Wiper malware is an alarming threat to corporate data. Unlike ransomware, which can encrypt and disable your files until you pay a ransom, wiper malware aims to delete your data permanently and cause as much destruction as possible. Once it infects your system, it will make your data completely unrecoverable. This type of malware is hazardous because it offers no possibility of recovery by paying a ransom.
Wiper malware has grown more common in recent years, with several high-profile attacks making headlines. The destructive WannaCry attack in 2017, which affected hundreds of thousands of computers worldwide, is believed to have been a wiper attack. Other notable recent wiper attacks include Olympic Destroyer in 2018, targeted at the Winter Olympics in South Korea, and ZeroCleare in 2020, targeted at the energy and industrial sectors in the Middle East.
Even the infamous Sony Pictures hack was a wiper attack.
Wiper malware is also a weapon of cyber warfare. As the conflict between Russia and Ukraine continues, Ukraine has seen a withering barrage of wiper attacks. Recently, researchers at Fortinet reported that criminals deployed wiper malware against other countries. In the first half of 2022, seven new wiper variants were used in campaigns against private, government, and military organizations. Indeed, there have been wiper malware attacks in 24 countries beyond Ukraine, with some of these attacks targeting critical infrastructure using disk-wiping malware.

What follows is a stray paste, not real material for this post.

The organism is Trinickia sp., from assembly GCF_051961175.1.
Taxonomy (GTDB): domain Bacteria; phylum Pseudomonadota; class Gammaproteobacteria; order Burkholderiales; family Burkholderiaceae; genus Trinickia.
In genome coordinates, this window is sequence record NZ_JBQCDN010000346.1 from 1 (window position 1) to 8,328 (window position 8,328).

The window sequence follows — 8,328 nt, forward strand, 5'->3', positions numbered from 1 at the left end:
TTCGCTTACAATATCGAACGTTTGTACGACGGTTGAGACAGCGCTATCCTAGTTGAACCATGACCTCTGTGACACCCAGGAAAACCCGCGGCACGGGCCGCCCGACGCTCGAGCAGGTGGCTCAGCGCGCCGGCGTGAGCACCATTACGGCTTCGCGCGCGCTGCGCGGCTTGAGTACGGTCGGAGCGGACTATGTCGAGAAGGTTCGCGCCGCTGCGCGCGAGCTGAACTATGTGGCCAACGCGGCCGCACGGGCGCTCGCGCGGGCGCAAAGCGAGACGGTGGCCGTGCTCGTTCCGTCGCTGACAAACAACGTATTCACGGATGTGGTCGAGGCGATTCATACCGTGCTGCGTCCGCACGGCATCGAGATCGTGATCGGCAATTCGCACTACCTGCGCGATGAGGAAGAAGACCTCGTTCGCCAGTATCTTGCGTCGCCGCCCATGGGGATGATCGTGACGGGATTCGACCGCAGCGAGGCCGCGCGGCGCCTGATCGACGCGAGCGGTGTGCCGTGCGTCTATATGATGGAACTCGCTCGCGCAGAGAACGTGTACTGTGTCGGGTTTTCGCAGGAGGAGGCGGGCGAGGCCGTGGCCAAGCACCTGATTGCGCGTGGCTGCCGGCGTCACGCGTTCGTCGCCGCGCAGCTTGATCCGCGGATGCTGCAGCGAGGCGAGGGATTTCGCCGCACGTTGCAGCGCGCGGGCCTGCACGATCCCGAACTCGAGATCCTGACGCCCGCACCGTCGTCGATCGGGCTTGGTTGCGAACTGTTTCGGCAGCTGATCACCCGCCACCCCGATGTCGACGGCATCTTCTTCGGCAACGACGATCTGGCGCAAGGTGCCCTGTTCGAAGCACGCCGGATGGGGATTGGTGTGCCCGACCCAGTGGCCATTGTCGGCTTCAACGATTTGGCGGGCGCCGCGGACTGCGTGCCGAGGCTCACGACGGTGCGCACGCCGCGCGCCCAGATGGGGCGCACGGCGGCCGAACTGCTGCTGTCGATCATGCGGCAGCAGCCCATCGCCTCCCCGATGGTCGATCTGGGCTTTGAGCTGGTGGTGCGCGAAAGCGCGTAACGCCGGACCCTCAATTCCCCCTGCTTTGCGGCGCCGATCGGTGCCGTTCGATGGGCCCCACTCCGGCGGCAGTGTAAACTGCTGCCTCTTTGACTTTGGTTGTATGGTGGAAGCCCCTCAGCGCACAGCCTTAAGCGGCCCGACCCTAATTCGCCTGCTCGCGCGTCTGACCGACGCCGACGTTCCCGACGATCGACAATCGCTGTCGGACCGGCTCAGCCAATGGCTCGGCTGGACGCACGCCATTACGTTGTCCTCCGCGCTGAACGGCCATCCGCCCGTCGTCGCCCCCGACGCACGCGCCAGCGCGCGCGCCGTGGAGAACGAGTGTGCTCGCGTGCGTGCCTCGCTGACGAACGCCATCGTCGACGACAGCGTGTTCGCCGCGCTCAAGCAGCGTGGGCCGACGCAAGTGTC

One of the fundamental challenges in dealing with wiper threats is that they’re very often difficult to detect and contain. Unlike other forms of malware, which usually come with signs of their presence, wipers erase all traces of themselves once they have completed their destructive work. It makes it difficult for IT security professionals to respond to these attacks and prevent them from spreading.
Organiszations must implement robust, multi-layered security measures, including regular backups of critical data to defend against wiper threats. It’s also essential to maintain a strong security posture and be alert to signs of a potential wiper attack. Here are three steps your organization can take to minimize your risk of falling victim to these destructive attacks.
1: Backup your data
The importance of backing up your data cannot be overstated when defending against wiper malware. While backups can’t prevent an attack from occurring, they provide a lifeline for restoring compromizsed data caused by wiper malware—or any other type of attack.
By properly managing your backups, you can ensure you have copies of your data that are separate from your production systems. Should wiper malware, ransomware, or any other malware strike the active IT environment, your business can turn to its backups, stored on an immutable storage solution, for restoration. Not only is restoring from backups more cost-effective and faster than paying a ransom to recover data, but it’s likely your only recourse in a wiper attack because paying a ransom is usually not an option.